American who received a pig heart transplant has died after two months

A 57-year-old man with terminal heart disease who made history as the first person to receive a genetically modified pig’s heart has died in hospital.

US man David Bennett received the transplant on January 7 at the University of Maryland Medical Center (UMMC).

His condition began deteriorating several days ago, the hospital said in a statement on Wednesday, adding that Mr Bennett was given “compassionate palliative care” after it became clear that he would not recover.

Doctors didn’t give an exact cause of death.

Mr Bennett was able to communicate with his family during his final hours, the hospital said.

Mr Bennett’s son praised the hospital for offering the last-ditch experiment, saying the family hoped it would help further efforts to end an organ shortage.

“We are grateful for every innovative moment, every crazy dream, every sleepless night that went into this historic effort,” David Bennett Jr said in a statement released by UMMC.

“We hope this story can be the beginning of hope and not the end.”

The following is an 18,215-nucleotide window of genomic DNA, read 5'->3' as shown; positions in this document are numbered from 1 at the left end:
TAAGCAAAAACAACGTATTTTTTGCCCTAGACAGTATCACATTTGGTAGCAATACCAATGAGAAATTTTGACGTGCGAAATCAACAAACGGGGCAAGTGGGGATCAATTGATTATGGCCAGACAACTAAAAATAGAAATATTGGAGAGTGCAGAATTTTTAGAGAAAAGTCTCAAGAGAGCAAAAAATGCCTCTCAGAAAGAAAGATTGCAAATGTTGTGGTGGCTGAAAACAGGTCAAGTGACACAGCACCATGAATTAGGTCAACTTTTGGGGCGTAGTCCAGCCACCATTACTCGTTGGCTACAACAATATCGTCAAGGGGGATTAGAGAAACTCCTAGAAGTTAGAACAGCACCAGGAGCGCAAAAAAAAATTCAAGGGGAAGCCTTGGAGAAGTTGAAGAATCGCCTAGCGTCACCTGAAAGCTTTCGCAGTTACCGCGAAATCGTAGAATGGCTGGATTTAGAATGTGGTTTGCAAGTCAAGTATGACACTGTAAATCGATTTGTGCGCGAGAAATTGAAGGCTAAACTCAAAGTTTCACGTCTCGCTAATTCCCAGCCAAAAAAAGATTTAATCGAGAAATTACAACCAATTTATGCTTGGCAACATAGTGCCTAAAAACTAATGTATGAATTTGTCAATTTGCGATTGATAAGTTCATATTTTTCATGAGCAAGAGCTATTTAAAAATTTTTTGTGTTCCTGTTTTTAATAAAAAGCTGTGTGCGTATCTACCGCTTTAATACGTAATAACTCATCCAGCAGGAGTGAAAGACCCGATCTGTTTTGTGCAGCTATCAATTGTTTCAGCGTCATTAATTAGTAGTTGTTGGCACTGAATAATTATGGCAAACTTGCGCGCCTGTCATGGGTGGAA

Mr Bennett, a handyman from Hagerstown, Maryland, first came to UMMC as a patient in October and was placed on a heart-lung bypass machine to keep him alive, but he was deemed ineligible for a conventional heart transplant.

After Mr Bennett was implanted with a pig heart that had been genetically modified to prevent rejection in a first-of-its-kind surgery, his son called the procedure “a miracle.”

The surgery, performed by a team at the hospital, was among the first to demonstrate the feasibility of a pig-to-human heart transplant, a field made possible by new gene editing tools.

For Mr Bennett, the procedure was his last option.

“Before consenting to receive the transplant, Mr Bennett was fully informed of the procedure’s risks, and that the procedure was experimental with unknown risks and benefits,” the hospital said.

On December 31, the US Food and Drug Administration granted an emergency authorisation for the surgery in the hope of saving his life.

The transplanted heart performed “very well for several weeks without any signs of rejection,” the hospital said on Wednesday.

Doctors for decades have sought to one day use animal organs for life-saving transplants and pigs have long been considered a potential source because their organs are so similar to humans.

Prior efforts at pig-to-human transplants had failed because of genetic differences that caused organ rejection or viruses that posed an infection risk.